That confidence is shared by Gordon, who equates the situation to the old joke about the Jew who, when rescued from a deserted island, was asked why he built two synagogues on the island. One, he told rescuers, was his shul; the other was the one he would never set foot in.
TheJ.ca has been in the planning stages for more than a year. Gordon came on a few weeks before launch. Like the Record, TheJ.ca has little overhead, since everyone associated with it works remotely. They have a few investors and some steady advertising agreements. The online nature of the platform also means no printing or distribution expenses.
Gordon touts the diversity of the large stable of writers.
“One of the things that I think is our proudest asset are individuals from the widest array possible, individuals who are liberal to conservative, Jew and Arab, religious to secular,” he said. “We have four gay columnists, we have Jews of colour who are contributing, we have coast-to-coast contributors and, in that respect, I want to say that, not only do we deliver the unexpected, but we represent the previously unrepresented.”
On Israel coverage, though, they aim to determine suitability of opinions based on the “three Ds” formulated by Natan Sharansky to determine if criticism of Israel is antisemitic: delegitimization of Israel, demonization of Israel, and subjecting Israel to double standards.
“In terms of Israel, we’re not going to make it a secret: we’re very pro-Israel, very Zionistic,” said Gordon. “It’s a good read to say that we are centre-right. We will still strive to maintain a kind of balance in terms of Israel reporting … we will tilt from time to time liberal but not left.”
Their aim is to post a batch of new content twice a week.
While Gordon is based in Toronto, TheJ.ca was born in Winnipeg. Marty Gold, a longtime broadcast journalist and publisher, and Ron East, a former pro wrestler and physical education teacher who has also been involved in publishing, are longtime friends who were critical of existing Jewish media.
East is son of the late Israeli military commander, author and counterterrorism expert Yoram Hamizrachi East. When Winnipeg saw an influx of Israeli immigrants a few years ago, the father and son launched a Hebrew-language publication to help the newcomers navigate their city. The 500 copies were routinely snapped up, he said.
The idea for the new media platform came after Gold and East felt that the established Jewish media and communal organizations in the city were not adequately confronting anti-Israel activity.
“There wasn’t really a pro-Israel, Zionistic platform out there,” said East. “We found that our local media here in Winnipeg, as well as when we started looking at Canadian Jewish News and others, were giving more and more room … and more and more credibility to what we would describe as anti-Israel, anti-Zionistic and, in some cases, pro-BDS Jewish movements. Those voices became louder and louder and the Zionistic pro-Israel voices seemed to be drowned out. We felt that it was important to provide a platform that would allow for those voices.”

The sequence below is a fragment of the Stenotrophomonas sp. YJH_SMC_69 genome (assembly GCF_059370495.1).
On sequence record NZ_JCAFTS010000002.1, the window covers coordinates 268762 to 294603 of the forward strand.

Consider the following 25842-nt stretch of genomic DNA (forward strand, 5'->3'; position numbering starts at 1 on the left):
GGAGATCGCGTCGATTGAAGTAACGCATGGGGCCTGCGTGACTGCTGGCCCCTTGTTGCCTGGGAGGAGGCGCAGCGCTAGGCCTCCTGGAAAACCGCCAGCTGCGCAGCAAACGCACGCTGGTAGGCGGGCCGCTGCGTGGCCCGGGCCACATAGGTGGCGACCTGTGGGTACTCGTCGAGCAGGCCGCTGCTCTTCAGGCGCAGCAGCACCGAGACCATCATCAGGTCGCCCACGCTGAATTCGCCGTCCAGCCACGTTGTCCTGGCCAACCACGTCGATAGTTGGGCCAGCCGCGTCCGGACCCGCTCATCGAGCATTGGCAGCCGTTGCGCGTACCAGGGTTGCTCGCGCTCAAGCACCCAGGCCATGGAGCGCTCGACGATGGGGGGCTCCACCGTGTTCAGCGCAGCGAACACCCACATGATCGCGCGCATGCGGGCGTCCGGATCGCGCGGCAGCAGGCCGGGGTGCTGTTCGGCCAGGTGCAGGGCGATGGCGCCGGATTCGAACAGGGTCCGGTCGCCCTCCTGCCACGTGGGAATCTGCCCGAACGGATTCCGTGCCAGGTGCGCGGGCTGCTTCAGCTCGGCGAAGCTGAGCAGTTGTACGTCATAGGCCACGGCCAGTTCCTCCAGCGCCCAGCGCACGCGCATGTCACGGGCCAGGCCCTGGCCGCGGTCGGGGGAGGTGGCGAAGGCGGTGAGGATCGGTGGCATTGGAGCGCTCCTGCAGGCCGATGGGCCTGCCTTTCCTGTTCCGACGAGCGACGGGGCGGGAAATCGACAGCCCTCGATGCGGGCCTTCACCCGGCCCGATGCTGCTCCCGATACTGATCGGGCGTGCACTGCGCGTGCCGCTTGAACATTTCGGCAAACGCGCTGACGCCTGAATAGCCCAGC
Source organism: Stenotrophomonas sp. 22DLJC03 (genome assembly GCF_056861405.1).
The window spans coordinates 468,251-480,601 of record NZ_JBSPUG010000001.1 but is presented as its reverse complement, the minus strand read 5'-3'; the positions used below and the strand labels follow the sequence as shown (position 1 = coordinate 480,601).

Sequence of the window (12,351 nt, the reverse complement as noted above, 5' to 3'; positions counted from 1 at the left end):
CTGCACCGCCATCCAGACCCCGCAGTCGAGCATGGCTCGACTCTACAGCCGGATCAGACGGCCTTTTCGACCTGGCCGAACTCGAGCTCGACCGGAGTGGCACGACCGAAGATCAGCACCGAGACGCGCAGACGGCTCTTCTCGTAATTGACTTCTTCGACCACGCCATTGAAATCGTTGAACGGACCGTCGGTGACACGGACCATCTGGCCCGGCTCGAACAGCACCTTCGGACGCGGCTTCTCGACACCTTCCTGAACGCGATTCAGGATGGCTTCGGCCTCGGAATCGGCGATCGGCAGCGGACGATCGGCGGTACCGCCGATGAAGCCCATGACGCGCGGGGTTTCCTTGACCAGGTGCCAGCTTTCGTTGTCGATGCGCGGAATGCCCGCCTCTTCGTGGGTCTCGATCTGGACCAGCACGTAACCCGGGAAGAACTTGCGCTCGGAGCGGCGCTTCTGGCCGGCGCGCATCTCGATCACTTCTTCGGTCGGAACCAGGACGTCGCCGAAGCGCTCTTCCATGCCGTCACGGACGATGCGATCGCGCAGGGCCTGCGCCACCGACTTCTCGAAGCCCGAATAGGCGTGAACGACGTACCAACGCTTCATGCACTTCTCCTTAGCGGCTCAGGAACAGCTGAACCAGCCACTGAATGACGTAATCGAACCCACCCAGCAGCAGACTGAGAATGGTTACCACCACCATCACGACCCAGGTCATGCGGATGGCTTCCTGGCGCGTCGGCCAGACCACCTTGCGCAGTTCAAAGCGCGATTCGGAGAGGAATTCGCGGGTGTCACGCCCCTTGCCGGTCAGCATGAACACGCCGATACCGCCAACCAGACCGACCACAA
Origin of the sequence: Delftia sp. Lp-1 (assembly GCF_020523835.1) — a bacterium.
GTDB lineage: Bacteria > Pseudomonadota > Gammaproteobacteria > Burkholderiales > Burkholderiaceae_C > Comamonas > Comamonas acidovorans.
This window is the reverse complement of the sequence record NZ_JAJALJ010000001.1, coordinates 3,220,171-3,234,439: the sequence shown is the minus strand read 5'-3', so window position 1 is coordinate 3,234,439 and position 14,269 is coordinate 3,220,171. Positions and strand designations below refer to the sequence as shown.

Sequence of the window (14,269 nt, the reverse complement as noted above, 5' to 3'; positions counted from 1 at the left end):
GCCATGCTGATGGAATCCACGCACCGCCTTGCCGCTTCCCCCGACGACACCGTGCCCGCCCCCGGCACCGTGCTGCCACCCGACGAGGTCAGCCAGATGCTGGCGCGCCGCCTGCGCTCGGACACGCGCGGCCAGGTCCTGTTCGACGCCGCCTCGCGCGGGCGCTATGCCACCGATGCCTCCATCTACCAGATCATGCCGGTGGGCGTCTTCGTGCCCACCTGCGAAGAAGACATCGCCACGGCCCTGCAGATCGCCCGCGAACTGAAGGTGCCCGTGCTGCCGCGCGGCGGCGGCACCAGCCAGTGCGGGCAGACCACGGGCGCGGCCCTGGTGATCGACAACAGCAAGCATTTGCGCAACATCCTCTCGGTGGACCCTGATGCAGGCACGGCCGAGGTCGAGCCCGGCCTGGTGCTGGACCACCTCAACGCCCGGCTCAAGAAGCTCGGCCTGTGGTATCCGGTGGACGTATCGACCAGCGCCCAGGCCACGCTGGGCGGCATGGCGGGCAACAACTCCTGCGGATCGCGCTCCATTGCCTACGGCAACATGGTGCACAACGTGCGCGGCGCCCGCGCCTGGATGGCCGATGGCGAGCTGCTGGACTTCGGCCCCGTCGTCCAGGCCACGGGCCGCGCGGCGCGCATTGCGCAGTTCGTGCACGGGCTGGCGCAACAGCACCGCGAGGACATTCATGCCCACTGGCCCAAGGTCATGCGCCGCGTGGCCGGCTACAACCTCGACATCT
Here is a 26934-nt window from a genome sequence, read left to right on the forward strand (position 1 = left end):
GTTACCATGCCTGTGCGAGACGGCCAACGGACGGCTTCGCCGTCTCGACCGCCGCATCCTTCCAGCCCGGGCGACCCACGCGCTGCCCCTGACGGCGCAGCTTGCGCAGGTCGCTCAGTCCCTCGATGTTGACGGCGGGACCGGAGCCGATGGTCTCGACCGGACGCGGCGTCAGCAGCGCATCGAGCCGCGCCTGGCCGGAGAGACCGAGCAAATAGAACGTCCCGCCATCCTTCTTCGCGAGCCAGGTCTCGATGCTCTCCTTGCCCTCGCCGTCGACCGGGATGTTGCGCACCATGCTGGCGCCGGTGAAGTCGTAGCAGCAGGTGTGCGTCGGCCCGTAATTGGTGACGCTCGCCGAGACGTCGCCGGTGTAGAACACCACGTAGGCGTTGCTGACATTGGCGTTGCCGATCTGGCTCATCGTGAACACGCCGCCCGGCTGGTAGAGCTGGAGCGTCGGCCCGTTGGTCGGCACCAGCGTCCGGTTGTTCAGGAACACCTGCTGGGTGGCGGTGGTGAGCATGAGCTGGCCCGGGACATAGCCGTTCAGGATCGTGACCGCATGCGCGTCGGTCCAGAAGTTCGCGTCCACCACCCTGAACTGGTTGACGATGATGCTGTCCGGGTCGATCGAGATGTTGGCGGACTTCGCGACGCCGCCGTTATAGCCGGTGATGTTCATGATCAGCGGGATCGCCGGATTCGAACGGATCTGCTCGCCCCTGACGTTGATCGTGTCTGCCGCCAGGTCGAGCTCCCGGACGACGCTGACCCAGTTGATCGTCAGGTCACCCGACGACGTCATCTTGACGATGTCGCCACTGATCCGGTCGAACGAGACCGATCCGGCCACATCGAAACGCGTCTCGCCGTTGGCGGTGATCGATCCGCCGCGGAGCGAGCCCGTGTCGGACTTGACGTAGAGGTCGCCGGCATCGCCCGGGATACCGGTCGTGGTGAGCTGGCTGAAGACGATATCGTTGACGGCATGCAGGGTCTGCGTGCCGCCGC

While TheJ.ca is an online media platform, they are mooting a print digest that might be issued a couple of times a year. They are also working on a way to format content so that it can be easily downloaded and printed for people who prefer to hold their newspaper in their hands. Also in the hopper are plans for region-specific landing pages, so readers in Vancouver or Halifax, say, could access both items of national and international interest, as well as local news relevant to them.
The design of their site, said East, is particularly aimed at reaching younger readers. They credit Gordon’s experience in the field for bringing together a diverse group of writers from across the country.
The Jewish media scene has faced unprecedented challenges in recent years. The emergence of the internet more than two decades ago has undermined print media of all types, with publications for small or niche demographics experiencing particular challenges as well as advantages. The pandemic, which led to an unprecedented global economic shutdown in March, had immediate repercussions. Much of the advertising in the Independent, for example, is for upcoming community events, all of which were summarily canceled. Non-essential retailers closed, making advertising extraneous.
The Independent has continued publishing on a reduced schedule.
Winnipeg’s Jewish Post & News announced in April that it was ceasing printing, but started publishing a print edition again at the end of May.
The difficulties nearly led to the dissolution of the world’s oldest English-language Jewish newspaper, Britain’s Jewish Chronicle, which was saved by a conglomerate of philanthropists. The rival Jewish News, which had also announced its liquidation and was set to merge with the Chronicle before the surprise bailout, will, for now, continue publishing independently.
In an article recently about the state of Jewish journalism, the Times of Israel reported that New York’s Jewish Week made a dire plea for support and a leader in the American Jewish Press Association – of which the Independent is a member – acknowledged that COVID has presented a serious challenge to an already struggling sector.
The world’s third-largest Jewish community, in France, is in a different boat. In the 1980s, the French government opened radio airwaves to private groups and Jewish radio stations play a role in that country similar to the role newspapers play in most other Jewish communities.
Cynthia Ramsay (in 2017). (photo by Lianne Cohen)